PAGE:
What are your Uptime Expectations?


When we work with a client on an application build in the cloud, we need to build the infrastructure to meet their uptime Service Level Agreement (SLA). This figure is usually expressed as a certain number of 9s – such as 99.99%. That means that the application can only experience unscheduled downtime for a very small fraction of time. It’s important to know that the cloud providers themselves (e.g. AWS and Azure) offer SLAs for some of their services.

When architecting for uptime, there are two traps that are easy to fall into. The first is expecting all cloud services offered by a cloud provider offer the same SLA. The second is seeing that a service offers 99.99% and assuming that the application you build on top of their infrastructure will automatically offer that same level of uptime. Let’s take a deeper look into these two stumbling blocks.

Most cloud offerings don’t come with any kind of SLA. The services that do are often very particular about the type of uptime they’re guaranteeing. A quick glance at the AWS SLA for compute shows a guarantee of 99.99% uptime. Upon closer examination, one will see this is only for the availability of the EC2 service, not for individual instances. Single EC2 servers are only guaranteed to be up 90% of the time!

The second trap is less obvious. When building an application that depends on two service which both offer 99.99% uptime, the effective uptime is less than that of either service because availability of both services is needed for the application to function. Conversely, when an application uses a pool of servers where only one of the group needs to be functional, the effective uptime is greater than any individual server. This chart illustrates the concept:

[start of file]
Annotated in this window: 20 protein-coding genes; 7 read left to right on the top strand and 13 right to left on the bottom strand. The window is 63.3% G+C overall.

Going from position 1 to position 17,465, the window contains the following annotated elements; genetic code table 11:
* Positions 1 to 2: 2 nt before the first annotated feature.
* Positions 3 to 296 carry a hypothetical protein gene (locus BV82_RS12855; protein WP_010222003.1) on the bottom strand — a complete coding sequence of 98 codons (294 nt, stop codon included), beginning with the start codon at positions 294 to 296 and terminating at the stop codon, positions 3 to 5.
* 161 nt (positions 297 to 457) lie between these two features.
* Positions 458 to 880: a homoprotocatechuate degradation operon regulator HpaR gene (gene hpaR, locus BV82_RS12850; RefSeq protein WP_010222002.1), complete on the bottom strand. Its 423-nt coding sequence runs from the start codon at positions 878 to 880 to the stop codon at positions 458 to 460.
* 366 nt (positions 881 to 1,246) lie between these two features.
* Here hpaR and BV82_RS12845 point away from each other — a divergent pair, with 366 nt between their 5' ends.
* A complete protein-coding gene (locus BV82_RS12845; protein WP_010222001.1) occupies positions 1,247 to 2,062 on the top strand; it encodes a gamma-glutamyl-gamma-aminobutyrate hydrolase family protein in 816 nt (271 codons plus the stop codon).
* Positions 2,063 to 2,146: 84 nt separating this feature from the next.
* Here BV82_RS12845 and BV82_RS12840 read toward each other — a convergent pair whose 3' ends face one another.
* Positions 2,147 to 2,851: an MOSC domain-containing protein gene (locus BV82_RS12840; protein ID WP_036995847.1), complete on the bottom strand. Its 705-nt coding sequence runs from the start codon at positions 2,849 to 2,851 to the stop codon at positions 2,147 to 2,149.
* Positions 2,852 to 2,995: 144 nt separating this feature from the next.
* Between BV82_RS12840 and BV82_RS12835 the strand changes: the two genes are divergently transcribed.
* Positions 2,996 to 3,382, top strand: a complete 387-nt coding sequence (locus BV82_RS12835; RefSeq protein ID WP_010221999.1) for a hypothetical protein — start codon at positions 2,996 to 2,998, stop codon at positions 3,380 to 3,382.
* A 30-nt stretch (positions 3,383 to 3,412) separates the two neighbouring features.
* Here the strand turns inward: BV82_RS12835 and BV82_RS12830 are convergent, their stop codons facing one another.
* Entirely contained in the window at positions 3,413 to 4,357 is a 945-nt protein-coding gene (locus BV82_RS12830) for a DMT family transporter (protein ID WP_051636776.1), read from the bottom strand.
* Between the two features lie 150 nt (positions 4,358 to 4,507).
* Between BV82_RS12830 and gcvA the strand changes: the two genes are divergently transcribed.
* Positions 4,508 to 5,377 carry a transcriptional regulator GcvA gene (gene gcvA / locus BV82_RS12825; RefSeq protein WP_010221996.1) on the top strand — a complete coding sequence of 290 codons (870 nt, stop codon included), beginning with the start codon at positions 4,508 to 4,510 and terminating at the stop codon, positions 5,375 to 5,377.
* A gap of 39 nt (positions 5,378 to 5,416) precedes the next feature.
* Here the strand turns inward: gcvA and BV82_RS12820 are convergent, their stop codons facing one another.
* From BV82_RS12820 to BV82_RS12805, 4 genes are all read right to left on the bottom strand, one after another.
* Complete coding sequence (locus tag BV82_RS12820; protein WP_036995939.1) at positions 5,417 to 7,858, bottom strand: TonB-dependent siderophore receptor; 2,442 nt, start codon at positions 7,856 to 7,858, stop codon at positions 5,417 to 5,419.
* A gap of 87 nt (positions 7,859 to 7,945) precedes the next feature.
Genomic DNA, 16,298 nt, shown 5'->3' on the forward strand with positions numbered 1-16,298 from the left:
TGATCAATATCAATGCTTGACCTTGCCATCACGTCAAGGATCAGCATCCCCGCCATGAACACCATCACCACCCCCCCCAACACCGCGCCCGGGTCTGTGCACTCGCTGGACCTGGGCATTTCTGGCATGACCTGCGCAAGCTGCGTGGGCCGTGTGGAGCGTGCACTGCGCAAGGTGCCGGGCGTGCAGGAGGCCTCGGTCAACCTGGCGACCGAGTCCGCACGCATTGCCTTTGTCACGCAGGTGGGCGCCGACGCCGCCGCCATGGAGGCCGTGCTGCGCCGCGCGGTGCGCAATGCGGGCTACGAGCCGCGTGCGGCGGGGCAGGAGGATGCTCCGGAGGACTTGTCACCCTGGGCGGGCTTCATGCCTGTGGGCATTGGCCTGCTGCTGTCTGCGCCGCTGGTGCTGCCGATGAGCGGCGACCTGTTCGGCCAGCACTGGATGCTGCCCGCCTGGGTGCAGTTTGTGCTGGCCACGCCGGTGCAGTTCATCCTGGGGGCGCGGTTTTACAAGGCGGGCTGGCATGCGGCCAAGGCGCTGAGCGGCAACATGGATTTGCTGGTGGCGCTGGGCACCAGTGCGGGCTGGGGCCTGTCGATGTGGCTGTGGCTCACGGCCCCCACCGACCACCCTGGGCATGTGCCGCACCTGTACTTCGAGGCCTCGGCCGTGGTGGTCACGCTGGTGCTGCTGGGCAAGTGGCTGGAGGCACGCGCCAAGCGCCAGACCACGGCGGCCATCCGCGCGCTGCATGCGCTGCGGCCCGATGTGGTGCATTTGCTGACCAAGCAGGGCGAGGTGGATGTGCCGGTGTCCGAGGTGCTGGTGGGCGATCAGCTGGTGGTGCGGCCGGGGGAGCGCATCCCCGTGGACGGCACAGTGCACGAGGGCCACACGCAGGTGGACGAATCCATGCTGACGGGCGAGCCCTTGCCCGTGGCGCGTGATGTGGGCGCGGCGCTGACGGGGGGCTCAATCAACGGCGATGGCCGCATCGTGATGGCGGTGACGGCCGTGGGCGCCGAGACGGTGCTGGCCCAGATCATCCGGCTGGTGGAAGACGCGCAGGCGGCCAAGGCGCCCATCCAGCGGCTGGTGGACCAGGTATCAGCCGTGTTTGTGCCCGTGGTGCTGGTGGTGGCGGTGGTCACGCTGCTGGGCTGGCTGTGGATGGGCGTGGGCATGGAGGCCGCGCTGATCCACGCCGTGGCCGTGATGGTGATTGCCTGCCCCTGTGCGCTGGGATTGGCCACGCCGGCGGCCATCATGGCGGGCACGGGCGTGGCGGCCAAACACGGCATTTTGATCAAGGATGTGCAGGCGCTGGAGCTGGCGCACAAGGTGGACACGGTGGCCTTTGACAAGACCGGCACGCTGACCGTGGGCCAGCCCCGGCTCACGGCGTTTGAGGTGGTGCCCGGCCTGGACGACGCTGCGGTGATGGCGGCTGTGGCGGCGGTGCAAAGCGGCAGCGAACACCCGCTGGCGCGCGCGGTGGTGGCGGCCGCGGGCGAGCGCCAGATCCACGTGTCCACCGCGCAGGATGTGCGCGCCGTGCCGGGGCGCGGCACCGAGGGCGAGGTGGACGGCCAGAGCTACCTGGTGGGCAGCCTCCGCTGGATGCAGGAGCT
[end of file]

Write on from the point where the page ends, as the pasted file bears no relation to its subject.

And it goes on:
Let’s try an example. Consider an AWS infrastructure consisting of an Elastic Load Balancer (ELB) with three EC2 instances behind it. Assume any one instance can handle all the expected traffic. The AWS documentation says that the ELB service offers 99.99% uptime. We know that a single EC2 instance offers 90% uptime. To calculate the effective uptime one should expect for this architecture, use this equation: (1-((1-0.9)3)) x 0.9999 x 100, which comes out to 99.89% uptime.

To summarize, calculating effective uptime of a complex, multi-node solution that uses many cloud services can be very difficult. Summit helps clients navigate the challenge of uptime calculation and constructs cloud buildouts to support a variety of SLAs.